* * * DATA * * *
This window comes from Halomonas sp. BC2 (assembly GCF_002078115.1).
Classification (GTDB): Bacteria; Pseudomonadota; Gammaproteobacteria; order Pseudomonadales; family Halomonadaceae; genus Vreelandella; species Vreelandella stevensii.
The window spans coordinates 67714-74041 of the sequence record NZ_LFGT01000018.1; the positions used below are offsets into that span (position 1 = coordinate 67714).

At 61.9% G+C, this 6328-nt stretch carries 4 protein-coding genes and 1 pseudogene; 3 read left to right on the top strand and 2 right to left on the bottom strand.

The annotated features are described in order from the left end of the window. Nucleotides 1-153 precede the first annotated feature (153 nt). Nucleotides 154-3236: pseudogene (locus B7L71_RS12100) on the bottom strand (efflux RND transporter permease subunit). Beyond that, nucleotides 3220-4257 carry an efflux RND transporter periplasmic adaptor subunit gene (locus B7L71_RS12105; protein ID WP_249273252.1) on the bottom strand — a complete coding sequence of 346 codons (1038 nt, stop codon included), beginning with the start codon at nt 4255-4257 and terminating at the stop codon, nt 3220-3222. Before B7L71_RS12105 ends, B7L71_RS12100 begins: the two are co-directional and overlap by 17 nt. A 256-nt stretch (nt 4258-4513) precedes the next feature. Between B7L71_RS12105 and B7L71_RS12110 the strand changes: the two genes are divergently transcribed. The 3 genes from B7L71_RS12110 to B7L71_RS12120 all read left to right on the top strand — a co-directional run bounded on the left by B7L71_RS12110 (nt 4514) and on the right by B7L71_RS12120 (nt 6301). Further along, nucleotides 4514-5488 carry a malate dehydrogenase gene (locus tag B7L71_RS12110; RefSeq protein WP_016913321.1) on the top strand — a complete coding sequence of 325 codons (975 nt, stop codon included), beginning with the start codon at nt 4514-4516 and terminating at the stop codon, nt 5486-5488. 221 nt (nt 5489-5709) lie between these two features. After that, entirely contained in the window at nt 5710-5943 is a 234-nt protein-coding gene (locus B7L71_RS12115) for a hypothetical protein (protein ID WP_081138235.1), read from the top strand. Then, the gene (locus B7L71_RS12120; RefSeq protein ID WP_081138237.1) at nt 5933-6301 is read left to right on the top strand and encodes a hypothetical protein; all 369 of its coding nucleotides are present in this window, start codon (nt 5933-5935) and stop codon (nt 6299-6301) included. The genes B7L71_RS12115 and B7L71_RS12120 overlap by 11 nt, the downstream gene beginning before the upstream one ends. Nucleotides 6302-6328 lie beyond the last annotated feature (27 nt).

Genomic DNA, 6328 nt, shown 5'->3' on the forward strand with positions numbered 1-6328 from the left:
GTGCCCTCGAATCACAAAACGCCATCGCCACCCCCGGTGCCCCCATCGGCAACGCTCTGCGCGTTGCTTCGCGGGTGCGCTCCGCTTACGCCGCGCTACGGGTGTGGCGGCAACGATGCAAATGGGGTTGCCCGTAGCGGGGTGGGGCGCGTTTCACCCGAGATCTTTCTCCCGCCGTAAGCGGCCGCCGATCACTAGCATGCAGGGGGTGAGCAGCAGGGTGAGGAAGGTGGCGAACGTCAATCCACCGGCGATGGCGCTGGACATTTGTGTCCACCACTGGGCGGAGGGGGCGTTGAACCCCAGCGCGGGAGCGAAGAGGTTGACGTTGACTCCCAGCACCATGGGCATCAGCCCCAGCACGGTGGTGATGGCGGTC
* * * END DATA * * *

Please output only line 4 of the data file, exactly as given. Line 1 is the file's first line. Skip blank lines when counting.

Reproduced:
At 61.9% G+C, this 6328-nt stretch carries 4 protein-coding genes and 1 pseudogene; 3 read left to right on the top strand and 2 right to left on the bottom strand.